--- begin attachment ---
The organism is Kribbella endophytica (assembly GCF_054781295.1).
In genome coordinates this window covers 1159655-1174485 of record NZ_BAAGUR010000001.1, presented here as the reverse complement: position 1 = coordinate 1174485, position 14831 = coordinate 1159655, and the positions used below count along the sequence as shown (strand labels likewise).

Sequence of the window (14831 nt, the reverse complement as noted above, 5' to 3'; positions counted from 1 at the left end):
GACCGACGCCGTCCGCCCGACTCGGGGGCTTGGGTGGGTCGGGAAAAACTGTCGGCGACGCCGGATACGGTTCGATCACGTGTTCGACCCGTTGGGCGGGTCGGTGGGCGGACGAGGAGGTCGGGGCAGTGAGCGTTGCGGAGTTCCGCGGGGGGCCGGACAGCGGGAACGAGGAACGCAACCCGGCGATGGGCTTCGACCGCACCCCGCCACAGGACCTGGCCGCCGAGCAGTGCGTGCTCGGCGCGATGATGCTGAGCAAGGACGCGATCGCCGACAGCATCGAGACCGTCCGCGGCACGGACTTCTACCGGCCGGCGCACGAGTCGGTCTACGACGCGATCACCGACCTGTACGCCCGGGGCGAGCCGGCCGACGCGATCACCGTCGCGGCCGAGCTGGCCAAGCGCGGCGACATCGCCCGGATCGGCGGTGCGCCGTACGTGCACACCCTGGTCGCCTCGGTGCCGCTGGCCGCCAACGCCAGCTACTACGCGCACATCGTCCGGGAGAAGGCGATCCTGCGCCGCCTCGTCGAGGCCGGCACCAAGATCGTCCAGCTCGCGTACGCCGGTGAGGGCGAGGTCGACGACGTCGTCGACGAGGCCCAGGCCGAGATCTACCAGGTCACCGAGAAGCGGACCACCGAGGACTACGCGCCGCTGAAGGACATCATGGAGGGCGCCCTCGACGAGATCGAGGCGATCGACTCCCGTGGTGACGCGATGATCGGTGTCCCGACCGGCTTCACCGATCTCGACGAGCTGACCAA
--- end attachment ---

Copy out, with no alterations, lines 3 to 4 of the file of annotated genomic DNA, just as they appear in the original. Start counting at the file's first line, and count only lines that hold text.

Sequence of the window (14831 nt, the reverse complement as noted above, 5' to 3'; positions counted from 1 at the left end):
GACCGACGCCGTCCGCCCGACTCGGGGGCTTGGGTGGGTCGGGAAAAACTGTCGGCGACGCCGGATACGGTTCGATCACGTGTTCGACCCGTTGGGCGGGTCGGTGGGCGGACGAGGAGGTCGGGGCAGTGAGCGTTGCGGAGTTCCGCGGGGGGCCGGACAGCGGGAACGAGGAACGCAACCCGGCGATGGGCTTCGACCGCACCCCGCCACAGGACCTGGCCGCCGAGCAGTGCGTGCTCGGCGCGATGATGCTGAGCAAGGACGCGATCGCCGACAGCATCGAGACCGTCCGCGGCACGGACTTCTACCGGCCGGCGCACGAGTCGGTCTACGACGCGATCACCGACCTGTACGCCCGGGGCGAGCCGGCCGACGCGATCACCGTCGCGGCCGAGCTGGCCAAGCGCGGCGACATCGCCCGGATCGGCGGTGCGCCGTACGTGCACACCCTGGTCGCCTCGGTGCCGCTGGCCGCCAACGCCAGCTACTACGCGCACATCGTCCGGGAGAAGGCGATCCTGCGCCGCCTCGTCGAGGCCGGCACCAAGATCGTCCAGCTCGCGTACGCCGGTGAGGGCGAGGTCGACGACGTCGTCGACGAGGCCCAGGCCGAGATCTACCAGGTCACCGAGAAGCGGACCACCGAGGACTACGCGCCGCTGAAGGACATCATGGAGGGCGCCCTCGACGAGATCGAGGCGATCGACTCCCGTGGTGACGCGATGATCGGTGTCCCGACCGGCTTCACCGATCTCGACGAGCTGACCAA